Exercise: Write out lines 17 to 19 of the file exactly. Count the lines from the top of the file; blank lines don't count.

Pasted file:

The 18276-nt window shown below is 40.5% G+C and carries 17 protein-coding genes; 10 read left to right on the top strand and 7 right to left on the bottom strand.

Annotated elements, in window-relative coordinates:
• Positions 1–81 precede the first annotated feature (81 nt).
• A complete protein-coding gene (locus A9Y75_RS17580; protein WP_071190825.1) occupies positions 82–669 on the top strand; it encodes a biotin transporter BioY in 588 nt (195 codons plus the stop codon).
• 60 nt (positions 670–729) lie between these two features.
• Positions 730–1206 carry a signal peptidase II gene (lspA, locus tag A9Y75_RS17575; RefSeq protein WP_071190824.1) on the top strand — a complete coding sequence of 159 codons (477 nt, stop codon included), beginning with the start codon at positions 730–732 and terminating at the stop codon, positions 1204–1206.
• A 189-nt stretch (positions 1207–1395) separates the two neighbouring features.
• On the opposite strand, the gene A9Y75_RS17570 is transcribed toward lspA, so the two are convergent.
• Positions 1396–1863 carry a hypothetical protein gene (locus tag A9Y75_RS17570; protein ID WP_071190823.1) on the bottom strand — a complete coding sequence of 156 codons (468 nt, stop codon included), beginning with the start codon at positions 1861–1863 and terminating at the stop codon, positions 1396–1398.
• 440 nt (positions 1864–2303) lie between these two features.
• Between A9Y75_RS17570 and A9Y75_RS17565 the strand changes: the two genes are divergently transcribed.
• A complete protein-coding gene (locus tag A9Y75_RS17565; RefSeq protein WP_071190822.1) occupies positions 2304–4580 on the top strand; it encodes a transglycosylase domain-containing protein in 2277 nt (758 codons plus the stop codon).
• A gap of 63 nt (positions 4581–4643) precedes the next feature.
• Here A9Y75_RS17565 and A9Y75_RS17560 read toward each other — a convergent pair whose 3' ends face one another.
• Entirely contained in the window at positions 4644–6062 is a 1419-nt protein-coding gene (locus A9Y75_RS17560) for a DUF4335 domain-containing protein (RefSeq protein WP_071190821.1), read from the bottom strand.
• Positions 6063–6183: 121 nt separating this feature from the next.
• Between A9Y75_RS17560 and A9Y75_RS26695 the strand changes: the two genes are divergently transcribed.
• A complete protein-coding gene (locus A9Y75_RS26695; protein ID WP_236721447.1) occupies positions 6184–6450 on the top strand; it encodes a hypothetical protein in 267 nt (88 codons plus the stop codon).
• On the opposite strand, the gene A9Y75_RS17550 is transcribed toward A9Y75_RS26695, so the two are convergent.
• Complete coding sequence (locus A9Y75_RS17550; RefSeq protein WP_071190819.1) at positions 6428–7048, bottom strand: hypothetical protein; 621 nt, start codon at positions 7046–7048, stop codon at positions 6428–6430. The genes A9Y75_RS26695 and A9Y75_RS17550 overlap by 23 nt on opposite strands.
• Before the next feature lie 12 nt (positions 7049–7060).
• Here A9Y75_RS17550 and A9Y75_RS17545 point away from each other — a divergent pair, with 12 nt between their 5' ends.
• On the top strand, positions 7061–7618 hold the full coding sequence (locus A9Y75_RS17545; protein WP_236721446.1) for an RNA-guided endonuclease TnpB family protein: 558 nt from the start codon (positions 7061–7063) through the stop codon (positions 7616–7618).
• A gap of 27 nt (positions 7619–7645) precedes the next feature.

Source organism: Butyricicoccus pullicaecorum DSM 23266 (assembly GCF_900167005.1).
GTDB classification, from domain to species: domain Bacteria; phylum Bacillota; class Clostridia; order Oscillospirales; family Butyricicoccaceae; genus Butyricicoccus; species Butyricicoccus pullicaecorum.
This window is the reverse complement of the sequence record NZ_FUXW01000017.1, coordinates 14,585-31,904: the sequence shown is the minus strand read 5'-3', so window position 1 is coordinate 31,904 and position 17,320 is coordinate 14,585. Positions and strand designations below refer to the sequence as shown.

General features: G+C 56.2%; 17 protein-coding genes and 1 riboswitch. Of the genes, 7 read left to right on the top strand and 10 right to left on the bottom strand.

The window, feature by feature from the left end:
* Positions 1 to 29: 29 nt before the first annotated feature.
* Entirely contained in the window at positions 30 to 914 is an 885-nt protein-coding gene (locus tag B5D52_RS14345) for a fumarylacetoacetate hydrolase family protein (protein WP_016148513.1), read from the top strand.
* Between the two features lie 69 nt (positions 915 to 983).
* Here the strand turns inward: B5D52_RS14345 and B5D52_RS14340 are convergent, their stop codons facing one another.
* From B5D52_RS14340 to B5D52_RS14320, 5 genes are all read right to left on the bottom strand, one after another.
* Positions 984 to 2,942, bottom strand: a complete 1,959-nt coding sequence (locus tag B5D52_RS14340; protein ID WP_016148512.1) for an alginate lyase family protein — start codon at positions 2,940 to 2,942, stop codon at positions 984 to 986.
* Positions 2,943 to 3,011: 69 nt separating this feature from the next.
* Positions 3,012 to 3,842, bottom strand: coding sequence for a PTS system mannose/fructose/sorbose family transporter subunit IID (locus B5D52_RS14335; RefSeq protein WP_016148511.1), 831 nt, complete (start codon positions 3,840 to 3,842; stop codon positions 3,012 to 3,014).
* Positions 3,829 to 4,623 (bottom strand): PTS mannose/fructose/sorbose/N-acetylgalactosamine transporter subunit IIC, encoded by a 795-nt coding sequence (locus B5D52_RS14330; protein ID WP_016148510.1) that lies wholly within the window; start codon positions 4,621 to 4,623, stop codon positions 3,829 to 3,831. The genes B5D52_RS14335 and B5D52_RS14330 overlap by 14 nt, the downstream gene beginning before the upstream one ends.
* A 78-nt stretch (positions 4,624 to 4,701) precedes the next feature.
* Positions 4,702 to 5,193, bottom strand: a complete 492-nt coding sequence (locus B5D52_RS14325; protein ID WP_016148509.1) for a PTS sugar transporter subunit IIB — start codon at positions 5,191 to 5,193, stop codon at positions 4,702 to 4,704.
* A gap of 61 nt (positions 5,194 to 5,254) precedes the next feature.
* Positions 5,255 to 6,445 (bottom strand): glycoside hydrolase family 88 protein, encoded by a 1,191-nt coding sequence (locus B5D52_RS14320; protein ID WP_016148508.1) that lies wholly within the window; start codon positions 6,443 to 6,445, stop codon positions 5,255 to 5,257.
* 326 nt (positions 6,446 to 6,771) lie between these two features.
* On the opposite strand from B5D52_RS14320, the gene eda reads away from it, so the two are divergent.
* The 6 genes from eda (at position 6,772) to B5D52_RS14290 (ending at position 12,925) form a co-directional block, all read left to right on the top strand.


• Between A9Y75_RS17560 and A9Y75_RS26695 the strand changes: the two genes are divergently transcribed.
• A complete protein-coding gene (locus A9Y75_RS26695; protein ID WP_236721447.1) occupies positions 6184–6450 on the top strand; it encodes a hypothetical protein in 267 nt (88 codons plus the stop codon).
• On the opposite strand, the gene A9Y75_RS17550 is transcribed toward A9Y75_RS26695, so the two are convergent.